Prior to returning to Canada, I often viewed the term ‘culture shock’ with some degree of skepticism. When here on furlough, people in Canada would always ask me if I experienced ‘culture shock’ when I went to Pakistan, to which I would always answer truthfully, “no.” Having grown up in Pakistan, I simply imagined culture shock as a show of cultural weakness. Culture shock was when people would become overwhelmed with ideas and practices so different from their own, and would find themselves sitting in the shelter of some home, under a fan, unable to take a step out of their door because of the unaccustomed heat. It wasn’t until I actually read some of the symptoms of culture shock that I realized I had experienced the exact same thing, and continue to go through it at different times in my life.
Reading through symptoms such as boredom, withdrawal, homesickness, irritability, anger and disgust, suddenly so many of my feelings during my first year in Canada began to make sense. Very rarely was I overwhelmed by a culture that I didn’t expect. Canadian culture was relatively known to me. I had been back at different times in my childhood to visit relatives, and even went to school in Ontario for a couple short periods of time. I certainly knew what I was going back to, but simply knowing didn’t make the ‘going back’ any easier. I found I had little patience for aspects of life or culture in Canada that went so much against what I was used to. I hated the stress that was put on individualism, where people pass each other in cars, ignore each other on the streets, and try as hard as they can not to impede on anyone else’s personal space. Whatever happened to squeezing through a crowd in order to go where you wanted? What happened to the sounds, smells and colours that were supposed to fill the outside air? Life in Canada seems so much more antiseptic, cold, and and unfriendly.
I would find myself constantly comparing my life as it had been in Pakistan with what it had become here, in Canada. Canada was always worse, of course. I would feel lost at times, but somehow it was Canada’s fault. I felt alone, or that I couldn’t relate to other people now and then, but I always told myself it was their fault – they were so different, so Canadian, so bland, just like potatoes. I hardly ever make potatoes for myself here, for exactly the same reasons: they are so common, ordinary and banal. I have them everywhere I go – why make them myself? I always make rice. Perhaps I do this partly out of protest and a sense of nostalgia – as another way to remind myself that my eating habits aren’t ‘Canadian’. But at the same time, I do it because I love it. I love that it’s not Canadian and that people don’t eat it all the time here – so I do.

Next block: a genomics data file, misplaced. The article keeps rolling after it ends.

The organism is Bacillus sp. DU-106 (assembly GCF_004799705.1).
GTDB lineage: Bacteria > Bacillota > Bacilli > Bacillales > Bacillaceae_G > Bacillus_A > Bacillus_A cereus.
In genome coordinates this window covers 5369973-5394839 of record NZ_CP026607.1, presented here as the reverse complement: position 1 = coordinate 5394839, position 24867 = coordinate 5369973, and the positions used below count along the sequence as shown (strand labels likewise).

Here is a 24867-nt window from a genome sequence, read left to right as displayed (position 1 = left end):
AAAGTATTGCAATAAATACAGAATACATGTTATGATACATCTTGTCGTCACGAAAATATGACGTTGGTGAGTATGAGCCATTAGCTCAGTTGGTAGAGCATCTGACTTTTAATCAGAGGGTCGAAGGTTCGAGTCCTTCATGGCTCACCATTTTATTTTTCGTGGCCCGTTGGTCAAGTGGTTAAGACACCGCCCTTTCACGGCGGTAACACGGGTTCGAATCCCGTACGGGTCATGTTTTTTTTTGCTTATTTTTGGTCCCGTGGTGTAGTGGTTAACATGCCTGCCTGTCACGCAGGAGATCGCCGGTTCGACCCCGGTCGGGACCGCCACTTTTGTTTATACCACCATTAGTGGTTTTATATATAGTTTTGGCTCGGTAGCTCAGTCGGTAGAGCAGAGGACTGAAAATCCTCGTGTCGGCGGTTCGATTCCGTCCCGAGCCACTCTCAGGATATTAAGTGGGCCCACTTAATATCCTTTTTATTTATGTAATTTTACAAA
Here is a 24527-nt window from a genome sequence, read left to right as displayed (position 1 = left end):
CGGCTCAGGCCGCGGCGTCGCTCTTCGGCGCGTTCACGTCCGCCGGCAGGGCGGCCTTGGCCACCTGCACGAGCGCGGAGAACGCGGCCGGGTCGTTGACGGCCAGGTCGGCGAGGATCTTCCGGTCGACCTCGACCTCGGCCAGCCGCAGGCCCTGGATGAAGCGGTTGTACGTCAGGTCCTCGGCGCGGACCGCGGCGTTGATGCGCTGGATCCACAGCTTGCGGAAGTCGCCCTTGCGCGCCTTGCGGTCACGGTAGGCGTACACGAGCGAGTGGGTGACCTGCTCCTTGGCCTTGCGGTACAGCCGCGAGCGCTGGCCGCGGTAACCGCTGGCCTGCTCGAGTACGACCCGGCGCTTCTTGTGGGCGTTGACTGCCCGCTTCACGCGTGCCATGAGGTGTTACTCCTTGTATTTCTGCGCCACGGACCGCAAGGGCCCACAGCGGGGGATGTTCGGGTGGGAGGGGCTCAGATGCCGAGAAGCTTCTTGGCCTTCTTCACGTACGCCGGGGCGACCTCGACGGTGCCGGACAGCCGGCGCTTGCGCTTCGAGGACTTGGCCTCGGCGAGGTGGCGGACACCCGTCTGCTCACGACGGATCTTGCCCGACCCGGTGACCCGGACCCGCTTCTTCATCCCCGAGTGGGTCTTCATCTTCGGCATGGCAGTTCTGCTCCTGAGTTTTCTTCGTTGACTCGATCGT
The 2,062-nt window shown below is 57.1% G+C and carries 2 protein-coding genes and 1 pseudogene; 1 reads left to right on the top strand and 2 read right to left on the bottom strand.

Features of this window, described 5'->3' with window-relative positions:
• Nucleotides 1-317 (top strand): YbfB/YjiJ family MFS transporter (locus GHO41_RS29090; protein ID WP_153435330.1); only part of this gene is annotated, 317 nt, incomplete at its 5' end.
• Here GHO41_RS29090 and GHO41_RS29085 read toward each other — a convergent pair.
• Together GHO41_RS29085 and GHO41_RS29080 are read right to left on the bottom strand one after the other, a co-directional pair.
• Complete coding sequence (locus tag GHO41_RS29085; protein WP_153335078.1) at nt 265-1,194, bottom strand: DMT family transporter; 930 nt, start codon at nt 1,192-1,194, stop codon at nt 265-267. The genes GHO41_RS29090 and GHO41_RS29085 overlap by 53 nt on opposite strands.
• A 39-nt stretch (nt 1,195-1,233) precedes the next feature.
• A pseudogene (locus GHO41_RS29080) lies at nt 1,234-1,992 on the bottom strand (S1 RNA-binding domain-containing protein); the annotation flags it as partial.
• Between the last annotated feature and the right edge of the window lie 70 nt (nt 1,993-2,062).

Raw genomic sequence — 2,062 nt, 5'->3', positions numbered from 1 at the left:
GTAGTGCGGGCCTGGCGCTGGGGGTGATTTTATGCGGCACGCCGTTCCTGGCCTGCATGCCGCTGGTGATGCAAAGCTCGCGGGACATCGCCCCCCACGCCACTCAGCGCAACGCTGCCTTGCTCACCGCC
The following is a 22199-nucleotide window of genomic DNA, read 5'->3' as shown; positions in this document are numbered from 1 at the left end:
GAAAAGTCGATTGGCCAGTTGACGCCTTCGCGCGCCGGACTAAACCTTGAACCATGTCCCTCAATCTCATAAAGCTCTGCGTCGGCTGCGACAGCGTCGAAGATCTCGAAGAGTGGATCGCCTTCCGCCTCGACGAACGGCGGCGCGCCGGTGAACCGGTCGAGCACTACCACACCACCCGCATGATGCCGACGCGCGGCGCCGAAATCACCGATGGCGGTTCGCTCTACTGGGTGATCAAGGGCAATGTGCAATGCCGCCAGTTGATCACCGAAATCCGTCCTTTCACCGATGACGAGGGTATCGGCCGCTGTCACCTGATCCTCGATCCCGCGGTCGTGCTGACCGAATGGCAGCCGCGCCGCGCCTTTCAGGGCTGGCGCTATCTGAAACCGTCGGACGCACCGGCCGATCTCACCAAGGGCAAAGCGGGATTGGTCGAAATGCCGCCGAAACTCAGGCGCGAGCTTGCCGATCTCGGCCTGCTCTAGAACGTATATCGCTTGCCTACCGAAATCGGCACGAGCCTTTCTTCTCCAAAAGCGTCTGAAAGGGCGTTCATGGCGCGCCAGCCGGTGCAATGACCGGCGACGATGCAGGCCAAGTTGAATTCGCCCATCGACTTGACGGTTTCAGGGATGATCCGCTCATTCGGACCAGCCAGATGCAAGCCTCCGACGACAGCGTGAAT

I always felt like a stranger in Canada, though no one around me could tell from the way I looked. Being born a Canadian, with Canadian parents, there’s little I can do about the fact that I look caucasian. Canadians still treat me like a Canadian, which I am not. Worse still are the internationals, who treat me like Canadians as well, not realizing that my own life and experiences are probably very close to their own, and that I might be going through the very same struggles that they are. Often I’ve wished I looked more like a stranger outwardly, so that at least people would treat me the way that I felt about myself. It’s hard when your skin says you should fit in, but your heart and all that’s in it won’t let you.
I hated that everything was clean here. At times I would have to hold back the urge to throw garbage on the ground out of spite for Canada and its perfectness. Cars here weren’t covered in scratches and held together with tape or odd parts. Everything was different. I resisted being Canadian. I didn’t want to be one, and I didn’t want to become like one. I fought the natural tendency to adapt and assimilate, because I wanted to stay the way I was – I didn’t want to fit in. As I made friends and found myself out with them, stopping in at a Tim Hortons, or going sledding in the winter, I would catch myself enjoying normal things and getting used to life in Canada. However, I didn’t actually want to become accustomed to it all. I wanted to be different. I wanted to be Pakistani.
In some ways things haven’t changed. I still hate aspects of Canadian culture that revolve around things like materialism, individualism or selfishness. I still feel that I’ll never be Canadian, but I realize that I’ll never really be Pakistani either. I’ve come to enjoy many things about Canada, and I appreciate my friends and the fun we have. People are people, no matter where they are. I certainly don’t want my life here in Canada to last forever, but I appreciate it for what it is, and I am glad for it during the time that I am here. I suppose a big part of this was realizing that the Canadian and the Pakistani in me don’t have to be at war. I can find aggravating aspects in both cultures and choose to leave them behind, and I can find the parts of each culture that are precious and valuable and choose hold on to them in my life. I don’t have to be one or the other – because I’m not. I’ll always be a little mixed up over who I am, where I belong, or what my culture is, but I suppose that is really my culture after all: that of a third culture kid. I’m always too much at home to be a stranger and too much a stranger to be at home.